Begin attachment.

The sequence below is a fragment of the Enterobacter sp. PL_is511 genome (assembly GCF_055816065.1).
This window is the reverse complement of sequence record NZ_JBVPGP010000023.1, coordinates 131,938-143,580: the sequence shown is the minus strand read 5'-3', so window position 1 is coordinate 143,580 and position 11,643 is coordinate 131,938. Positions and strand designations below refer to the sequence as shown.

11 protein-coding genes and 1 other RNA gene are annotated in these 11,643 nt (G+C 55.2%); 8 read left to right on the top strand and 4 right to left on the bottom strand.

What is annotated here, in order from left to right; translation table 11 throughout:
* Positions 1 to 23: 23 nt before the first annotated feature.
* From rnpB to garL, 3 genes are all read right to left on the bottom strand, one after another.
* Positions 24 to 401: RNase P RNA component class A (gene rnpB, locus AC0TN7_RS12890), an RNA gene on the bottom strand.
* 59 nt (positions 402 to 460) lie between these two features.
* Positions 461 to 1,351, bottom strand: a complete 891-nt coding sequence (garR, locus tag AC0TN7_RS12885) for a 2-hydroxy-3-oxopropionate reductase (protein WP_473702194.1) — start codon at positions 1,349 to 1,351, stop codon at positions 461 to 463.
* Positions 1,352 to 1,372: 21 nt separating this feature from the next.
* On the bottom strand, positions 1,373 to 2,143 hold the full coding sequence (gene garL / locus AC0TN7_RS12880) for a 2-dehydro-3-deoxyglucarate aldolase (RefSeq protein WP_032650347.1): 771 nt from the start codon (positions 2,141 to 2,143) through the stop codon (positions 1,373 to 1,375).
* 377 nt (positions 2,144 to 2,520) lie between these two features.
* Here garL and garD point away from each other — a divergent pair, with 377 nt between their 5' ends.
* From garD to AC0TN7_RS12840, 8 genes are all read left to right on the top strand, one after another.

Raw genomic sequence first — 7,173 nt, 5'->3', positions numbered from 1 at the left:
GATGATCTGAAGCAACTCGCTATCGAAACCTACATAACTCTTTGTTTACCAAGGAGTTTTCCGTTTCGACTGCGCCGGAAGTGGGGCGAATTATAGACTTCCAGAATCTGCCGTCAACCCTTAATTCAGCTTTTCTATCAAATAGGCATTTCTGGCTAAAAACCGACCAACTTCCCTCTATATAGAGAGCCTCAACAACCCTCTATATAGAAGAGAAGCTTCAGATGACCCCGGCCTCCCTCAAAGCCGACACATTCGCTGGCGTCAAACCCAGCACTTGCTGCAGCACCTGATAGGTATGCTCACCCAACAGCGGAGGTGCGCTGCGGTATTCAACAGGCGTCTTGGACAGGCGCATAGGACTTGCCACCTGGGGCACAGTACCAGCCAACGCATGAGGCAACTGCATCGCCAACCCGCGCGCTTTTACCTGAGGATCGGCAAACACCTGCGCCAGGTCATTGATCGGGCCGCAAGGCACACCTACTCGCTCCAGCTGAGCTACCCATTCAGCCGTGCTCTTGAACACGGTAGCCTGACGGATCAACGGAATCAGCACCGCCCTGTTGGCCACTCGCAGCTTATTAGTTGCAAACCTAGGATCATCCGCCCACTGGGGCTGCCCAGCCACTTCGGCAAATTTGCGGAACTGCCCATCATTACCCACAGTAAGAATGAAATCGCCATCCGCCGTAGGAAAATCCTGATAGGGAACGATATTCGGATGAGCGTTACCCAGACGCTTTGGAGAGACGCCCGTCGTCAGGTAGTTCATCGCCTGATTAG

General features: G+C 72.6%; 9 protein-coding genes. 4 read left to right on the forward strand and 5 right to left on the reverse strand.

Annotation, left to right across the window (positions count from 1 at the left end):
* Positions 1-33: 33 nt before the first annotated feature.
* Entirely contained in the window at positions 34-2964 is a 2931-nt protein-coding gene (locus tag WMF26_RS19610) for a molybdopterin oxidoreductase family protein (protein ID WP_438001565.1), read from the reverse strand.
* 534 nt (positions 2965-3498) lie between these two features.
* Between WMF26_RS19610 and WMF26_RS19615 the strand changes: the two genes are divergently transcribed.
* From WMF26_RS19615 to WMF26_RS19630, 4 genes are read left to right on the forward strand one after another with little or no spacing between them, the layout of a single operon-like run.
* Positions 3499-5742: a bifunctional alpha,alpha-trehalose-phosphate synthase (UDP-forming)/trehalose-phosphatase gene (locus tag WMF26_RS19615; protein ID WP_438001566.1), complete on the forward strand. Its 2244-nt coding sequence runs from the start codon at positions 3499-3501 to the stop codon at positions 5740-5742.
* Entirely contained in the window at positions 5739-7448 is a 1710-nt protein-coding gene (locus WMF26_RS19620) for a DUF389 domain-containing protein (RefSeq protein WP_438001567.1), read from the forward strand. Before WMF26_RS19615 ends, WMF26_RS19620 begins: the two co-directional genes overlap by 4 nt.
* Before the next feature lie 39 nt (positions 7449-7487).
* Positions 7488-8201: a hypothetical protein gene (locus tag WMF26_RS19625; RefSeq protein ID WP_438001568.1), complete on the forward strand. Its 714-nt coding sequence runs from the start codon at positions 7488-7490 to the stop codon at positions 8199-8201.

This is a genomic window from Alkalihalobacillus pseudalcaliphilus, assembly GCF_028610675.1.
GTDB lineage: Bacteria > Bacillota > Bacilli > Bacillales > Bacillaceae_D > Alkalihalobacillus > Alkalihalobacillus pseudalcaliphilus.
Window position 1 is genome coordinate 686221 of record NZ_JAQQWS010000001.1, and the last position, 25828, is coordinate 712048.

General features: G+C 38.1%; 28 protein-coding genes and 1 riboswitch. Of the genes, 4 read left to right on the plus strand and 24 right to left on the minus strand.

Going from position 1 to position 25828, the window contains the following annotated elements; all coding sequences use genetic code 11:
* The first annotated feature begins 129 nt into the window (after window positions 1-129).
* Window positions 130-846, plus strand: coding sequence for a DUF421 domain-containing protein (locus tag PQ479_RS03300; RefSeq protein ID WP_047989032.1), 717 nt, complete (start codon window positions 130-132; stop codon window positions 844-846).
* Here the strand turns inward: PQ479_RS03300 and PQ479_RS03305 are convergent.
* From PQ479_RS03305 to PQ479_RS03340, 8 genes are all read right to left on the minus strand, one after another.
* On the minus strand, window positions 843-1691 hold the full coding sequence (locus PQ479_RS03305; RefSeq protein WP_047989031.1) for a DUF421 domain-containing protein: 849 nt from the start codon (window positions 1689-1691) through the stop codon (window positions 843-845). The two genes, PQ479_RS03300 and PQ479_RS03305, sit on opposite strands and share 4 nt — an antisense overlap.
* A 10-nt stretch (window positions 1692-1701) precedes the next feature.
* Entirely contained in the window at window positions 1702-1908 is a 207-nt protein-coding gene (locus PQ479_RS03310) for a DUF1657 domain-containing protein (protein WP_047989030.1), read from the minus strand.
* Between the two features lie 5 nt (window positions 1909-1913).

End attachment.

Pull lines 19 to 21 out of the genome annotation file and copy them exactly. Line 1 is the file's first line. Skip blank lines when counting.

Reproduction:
* Positions 1-33: 33 nt before the first annotated feature.
* Entirely contained in the window at positions 34-2964 is a 2931-nt protein-coding gene (locus tag WMF26_RS19610) for a molybdopterin oxidoreductase family protein (protein ID WP_438001565.1), read from the reverse strand.
* 534 nt (positions 2965-3498) lie between these two features.